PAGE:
Prof. Dr. James E. Krzanowski
Guest Editor

Manuscript Submission Information

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Please visit the Instructions for Authors page before submitting a manuscript. The Article Processing Charge (APC) for publication in this open access journal is 1600 CHF (Swiss Francs). Submitted papers should be well formatted and use good English. Authors may use MDPI's English editing service prior to publication or during author revisions.


Published Papers (9 papers)

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Research

Open AccessArticle
Investigation into Performance of Multilayer Composite Nano-Structured Cr-CrN-(Cr0.35Ti0.40Al0.25)N Coating for Metal Cutting Tools
Coatings 2018, 8(12), 447; https://doi.org/10.3390/coatings8120447 - 06 Dec 2018
Abstract
This paper deals with the Cr-CrN-(Cr0.35Ti0.40Al0.25)N coating. It has a three-layered architecture with a nano-structured wear-resistant layer. The studies involved the investigation into the microstructure (with the use of SEM and TEM), elemental and phase composition (XRD [...] Read more.
This paper deals with the Cr-CrN-(Cr0.35Ti0.40Al0.25)N coating. It has a three-layered architecture with a nano-structured wear-resistant layer. The studies involved the investigation into the microstructure (with the use of SEM and TEM), elemental and phase composition (XRD and SAED patterns), wear process pattern in scratch testing, crystal structure, as well as the microhardness of the coating. Cutting tests of tools with the above coating were carried out in dry turning of steel 1045 at cutting speeds of vc = 200, 250, and 300 m·min−1. The comparison included uncoated tools and tools with the commercial TiN and (Ti,Al)N coatings with the same thickness. The tool with the Cr-CrN-(Cr0.35Ti0.40Al0.25)N coating showed the longest tool life at all the cutting speeds under consideration. Meanwhile, a tool with the coating under study can be recommended for use in turning constructional steel at the cutting speed of vc = 250 m·min−1. At this cutting speed, a tool shows the combination of a rather long tool life and balanced wear process, without any threat of catastrophic wear. Full article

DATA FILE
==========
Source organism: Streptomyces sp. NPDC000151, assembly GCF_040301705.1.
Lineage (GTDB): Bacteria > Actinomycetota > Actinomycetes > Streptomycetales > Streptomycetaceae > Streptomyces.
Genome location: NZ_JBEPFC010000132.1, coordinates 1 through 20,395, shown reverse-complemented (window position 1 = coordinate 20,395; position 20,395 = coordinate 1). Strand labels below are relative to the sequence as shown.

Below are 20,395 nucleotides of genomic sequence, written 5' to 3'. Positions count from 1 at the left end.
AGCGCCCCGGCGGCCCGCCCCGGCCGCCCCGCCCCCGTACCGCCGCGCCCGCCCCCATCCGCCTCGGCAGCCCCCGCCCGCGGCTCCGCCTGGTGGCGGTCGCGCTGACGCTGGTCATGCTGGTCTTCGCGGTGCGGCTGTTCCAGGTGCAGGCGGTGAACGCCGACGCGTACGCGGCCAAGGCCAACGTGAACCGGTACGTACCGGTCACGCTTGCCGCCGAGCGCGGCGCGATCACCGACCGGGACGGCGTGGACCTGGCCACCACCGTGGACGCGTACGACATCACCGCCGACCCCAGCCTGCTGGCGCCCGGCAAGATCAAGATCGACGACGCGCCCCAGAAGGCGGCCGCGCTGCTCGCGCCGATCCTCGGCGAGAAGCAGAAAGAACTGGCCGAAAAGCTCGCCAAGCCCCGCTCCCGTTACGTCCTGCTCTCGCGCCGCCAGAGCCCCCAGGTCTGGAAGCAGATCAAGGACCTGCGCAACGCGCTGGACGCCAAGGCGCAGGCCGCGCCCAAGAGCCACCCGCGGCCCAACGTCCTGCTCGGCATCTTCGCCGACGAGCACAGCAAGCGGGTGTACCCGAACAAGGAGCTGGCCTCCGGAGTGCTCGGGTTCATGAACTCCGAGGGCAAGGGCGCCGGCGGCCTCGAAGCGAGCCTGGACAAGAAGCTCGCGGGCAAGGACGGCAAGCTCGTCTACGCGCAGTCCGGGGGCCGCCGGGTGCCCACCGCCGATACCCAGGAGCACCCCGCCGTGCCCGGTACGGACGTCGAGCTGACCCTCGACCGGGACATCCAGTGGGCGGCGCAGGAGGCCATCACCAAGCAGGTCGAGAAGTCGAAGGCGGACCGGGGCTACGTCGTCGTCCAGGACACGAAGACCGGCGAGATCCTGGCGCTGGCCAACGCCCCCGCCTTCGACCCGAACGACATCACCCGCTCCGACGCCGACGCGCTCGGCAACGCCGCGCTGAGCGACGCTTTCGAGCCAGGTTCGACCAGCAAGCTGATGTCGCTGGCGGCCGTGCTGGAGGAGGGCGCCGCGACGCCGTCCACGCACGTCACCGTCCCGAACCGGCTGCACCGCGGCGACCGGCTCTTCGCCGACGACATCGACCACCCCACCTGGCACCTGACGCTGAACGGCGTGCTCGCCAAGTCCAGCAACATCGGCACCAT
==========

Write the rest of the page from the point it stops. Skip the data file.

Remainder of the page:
(This article belongs to the Special Issue Coatings for Cutting Tools)
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Open AccessArticle
Effect of Hexagonal Phase Content on Wear Behaviour of AlTiN Arc PVD Coatings
Coatings 2018, 8(2), 72; https://doi.org/10.3390/coatings8020072 - 13 Feb 2018
Cited by 2
Abstract
In this study, the effect of increasing aluminum content and magnetic steering field strength on the structure and wear behavior of arc PVD AlTiN coatings is discussed. Deposition was done by means of an industrial-scale PVD unit for tool coating. The aluminium content [...] Read more.